thanks for all. to be honest, i still cannt understand the deep principle of this kind of opto driving circuit design.
    do u have general or standard circuit design when u deal with opto design. thanks for ur share if u like that...
     
  8. (*steve*)

    (*steve*) ¡sǝpodᴉʇuɐ ǝɥʇ ɹɐǝɥd Moderator

    25,489
    2,830
    Jan 21, 2010
    OK, the basic elements are

    1) the LED (part of the optocoupler)
    2) the transistor (to switch the LED on and off
    3) the series resistor (to limit maximum current)
    4) the parallel resistor.

    I presume you are fully comfortable with 1, 2, and 3.

    the parallel resistor is rarely used in this application, but may be used in certain circumstances.

    Because the LED represents a very high impedance until the voltage across it reaches Vf, as soon as any current flows at all, Vf will be the voltage across the LED (with minor changes since Vf depends on If to a significant extent where If is small).

    Thus if the voltage across the LED and the series resistor rise above Vf, there will be some light emitted from the LED.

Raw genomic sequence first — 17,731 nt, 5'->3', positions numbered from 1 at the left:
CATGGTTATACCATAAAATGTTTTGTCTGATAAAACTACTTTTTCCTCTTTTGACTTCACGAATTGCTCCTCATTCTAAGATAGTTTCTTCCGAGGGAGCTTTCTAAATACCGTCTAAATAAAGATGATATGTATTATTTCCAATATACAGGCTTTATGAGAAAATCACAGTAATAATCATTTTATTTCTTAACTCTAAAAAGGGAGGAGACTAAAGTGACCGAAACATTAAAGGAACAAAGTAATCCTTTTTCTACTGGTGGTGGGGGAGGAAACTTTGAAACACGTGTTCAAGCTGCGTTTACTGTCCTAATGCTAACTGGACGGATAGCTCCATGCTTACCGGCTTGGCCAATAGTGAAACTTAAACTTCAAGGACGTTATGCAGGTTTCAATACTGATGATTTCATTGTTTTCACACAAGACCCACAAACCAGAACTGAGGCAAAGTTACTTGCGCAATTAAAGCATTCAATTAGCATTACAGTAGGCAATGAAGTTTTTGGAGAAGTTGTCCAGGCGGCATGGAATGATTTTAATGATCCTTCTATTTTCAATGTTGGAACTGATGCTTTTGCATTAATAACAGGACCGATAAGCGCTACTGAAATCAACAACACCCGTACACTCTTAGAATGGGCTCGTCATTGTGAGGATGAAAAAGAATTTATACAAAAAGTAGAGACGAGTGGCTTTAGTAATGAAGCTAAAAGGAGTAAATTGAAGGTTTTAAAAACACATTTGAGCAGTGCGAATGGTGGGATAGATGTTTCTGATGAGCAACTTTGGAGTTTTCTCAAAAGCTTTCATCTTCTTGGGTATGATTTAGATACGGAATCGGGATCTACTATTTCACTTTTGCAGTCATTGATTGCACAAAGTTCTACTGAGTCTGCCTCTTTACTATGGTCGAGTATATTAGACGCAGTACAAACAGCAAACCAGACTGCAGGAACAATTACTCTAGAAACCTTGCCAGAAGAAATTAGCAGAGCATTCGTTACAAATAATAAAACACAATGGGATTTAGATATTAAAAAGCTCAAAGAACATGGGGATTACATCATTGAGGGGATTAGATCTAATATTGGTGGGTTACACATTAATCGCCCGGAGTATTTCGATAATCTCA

Regardless of how good the transistor is, there will always be some leakage, and therefore some emission from the LED. This may not be significant, but on the other hand it might be...

    The fix for this is to place a resistor across the LED. The two resistors act as a voltage divider now, and for any particular current the voltage across the LED depends on the parallel resistor (until that voltage reaches Vf). Thus at small currents the voltage is far lower than Vf and therefore no current flows through the LED and consequently there is no emission from the LED.

    So the resistor across the LED ensures that the led will completely extinguish when the current through the switching device (the transistor in this case) falls to some low value, rather than zero (which may be unachievable)

    The same issue can be discussed as a voltage rather than current issue, in which case the parallel resistor increases the voltage across the LED/series resistor combination required to turn on the LED.

    Resqueline observed that this is useful for a LED driven by a capacitor. In this case the advantage is also that the LED will turn off completely at some calculable time rather than the brightness following a curve which is asymptotic to zero.

    Yeah, essentially exactly the same as your original circuit with R1 removed.

    R1 is there for a number of special cases which arise infrequently.
     
  9. 466576266

    466576266

    31
    0
    Mar 12, 2010
    steve,really thank u. ur analysis makes me understand this problem a little more advanced. so let me make a short summary, the function of this parallel resistor are:
    1:build the start-up voltage Vf as soon as the external voltag is applied on;
    2:reduce the leakage affection of the transistor;
    3:speed up the discharge of the optotransistor whrn the transistor is off.
    above all ,thanks for all...